Maxime Bernier found guilty of violating COVID lockdown orders during Saskatoon freedom rally

PPC leader Maxime Bernier rallied in Saskatoon May 2021 as part of his "Mad Max Saskatchewan Tour." Over 40 attendees received fines, with all but seven defendants receiving a guilty verdict.

Maxime Bernier found guilty of violating COVID lockdown orders during Saskatoon freedom rally
THE CANADIAN PRESS/Chris Wattie
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Canadian populist Maxime Bernier has been found guilty of violating COVID lockdown restrictions in Saskatchewan during a pandemic freedom rally. 

According to a provincial court judgment released this month, Bernier rallied in Saskatoon in May 2021 as part of his "Mad Max Saskatchewan Tour." At the time, he contravened a ban on public gatherings exceeding ten people.

Over 40 attendees received fines, but Judge Quentin Douglas Agnew wrote in his decision that all but seven defendants received a guilty verdict.

Of those considered not guilty, Agnew couldn’t prove “beyond a reasonable doubt” that they attended the event. In his 38-page decision, he claims those defendants attended the event only in passing or had been misidentified.

However, Bernier told the court in September 2022 that he attended the rally. "Yes, I was there," he told CTV News at the time. 

"I was proud to be there," said the PPC leader. "I’m proud of these people also. They are not ordinary Canadians; they are extraordinary Canadians."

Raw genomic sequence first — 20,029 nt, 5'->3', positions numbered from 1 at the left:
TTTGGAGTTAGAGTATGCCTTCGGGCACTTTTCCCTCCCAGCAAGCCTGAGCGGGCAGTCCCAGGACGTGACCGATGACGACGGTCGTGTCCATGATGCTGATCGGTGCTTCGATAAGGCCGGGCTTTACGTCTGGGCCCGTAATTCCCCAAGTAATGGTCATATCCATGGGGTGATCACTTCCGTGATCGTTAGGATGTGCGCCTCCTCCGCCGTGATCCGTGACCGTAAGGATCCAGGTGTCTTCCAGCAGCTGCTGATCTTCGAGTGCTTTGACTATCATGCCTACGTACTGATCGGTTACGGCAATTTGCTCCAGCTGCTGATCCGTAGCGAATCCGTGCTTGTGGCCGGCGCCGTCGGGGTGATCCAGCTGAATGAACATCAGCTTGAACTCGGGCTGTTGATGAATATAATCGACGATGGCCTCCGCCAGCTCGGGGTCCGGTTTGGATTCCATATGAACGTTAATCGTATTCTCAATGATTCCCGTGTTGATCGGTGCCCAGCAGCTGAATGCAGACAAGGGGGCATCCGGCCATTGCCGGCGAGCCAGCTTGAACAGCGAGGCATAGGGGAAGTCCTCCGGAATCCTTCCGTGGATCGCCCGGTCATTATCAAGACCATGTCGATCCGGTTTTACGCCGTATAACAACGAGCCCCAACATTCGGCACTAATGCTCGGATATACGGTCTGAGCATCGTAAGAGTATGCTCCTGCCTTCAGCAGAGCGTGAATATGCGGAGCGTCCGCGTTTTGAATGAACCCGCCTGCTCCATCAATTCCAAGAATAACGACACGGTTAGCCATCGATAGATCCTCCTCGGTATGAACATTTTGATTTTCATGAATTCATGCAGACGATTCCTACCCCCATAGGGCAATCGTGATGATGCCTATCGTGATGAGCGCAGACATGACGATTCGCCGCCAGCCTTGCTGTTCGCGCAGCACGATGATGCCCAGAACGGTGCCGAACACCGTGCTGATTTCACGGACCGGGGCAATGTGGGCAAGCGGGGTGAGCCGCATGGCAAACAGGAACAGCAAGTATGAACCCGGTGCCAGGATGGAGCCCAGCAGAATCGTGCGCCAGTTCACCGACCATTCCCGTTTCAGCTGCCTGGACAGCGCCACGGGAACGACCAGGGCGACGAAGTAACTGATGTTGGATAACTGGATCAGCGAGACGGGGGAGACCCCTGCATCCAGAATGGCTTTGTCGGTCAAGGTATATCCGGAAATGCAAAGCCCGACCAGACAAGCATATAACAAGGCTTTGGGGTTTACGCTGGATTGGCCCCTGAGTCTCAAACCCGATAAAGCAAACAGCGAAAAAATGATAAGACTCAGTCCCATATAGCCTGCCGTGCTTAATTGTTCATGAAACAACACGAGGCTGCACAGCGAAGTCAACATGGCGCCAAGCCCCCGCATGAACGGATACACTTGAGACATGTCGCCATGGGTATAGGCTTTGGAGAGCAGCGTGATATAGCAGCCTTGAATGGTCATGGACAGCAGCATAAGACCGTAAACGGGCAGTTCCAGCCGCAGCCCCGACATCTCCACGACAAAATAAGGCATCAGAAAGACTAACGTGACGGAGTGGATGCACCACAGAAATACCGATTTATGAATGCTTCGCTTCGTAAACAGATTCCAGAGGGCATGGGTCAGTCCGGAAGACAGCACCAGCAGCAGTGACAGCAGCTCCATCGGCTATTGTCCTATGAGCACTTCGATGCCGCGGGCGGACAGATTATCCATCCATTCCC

https://twitter.com/tamaraugo/status/1403441680213282817

In his ruling, Agnew did not specify the penalties for violators of COVID lockdown measures. However, those who contravened public health orders in Saskatchewan can be liable to pay fines upwards of $7,500 per person.

Bernier criticized the ruling, noting the apparent double standard in Canadian justice exacted during the pandemic. 

"Another judge concludes I am a criminal because I spoke to more than 10 people at a rally during COVID hysteria," he said.

"When I challenged Trudeau’s travel ban on the unvaxxed, two courts dismissed it saying the situation has changed and it’s now 'moot,'" Bernier posted on his X feed.

"But two and a half years after having met more than 10 people at a rally in Saskatchewan, a judge found me guilty of violating a public health order that is equally moot," he claimed.

This is a developing story.

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  • By Rebel News

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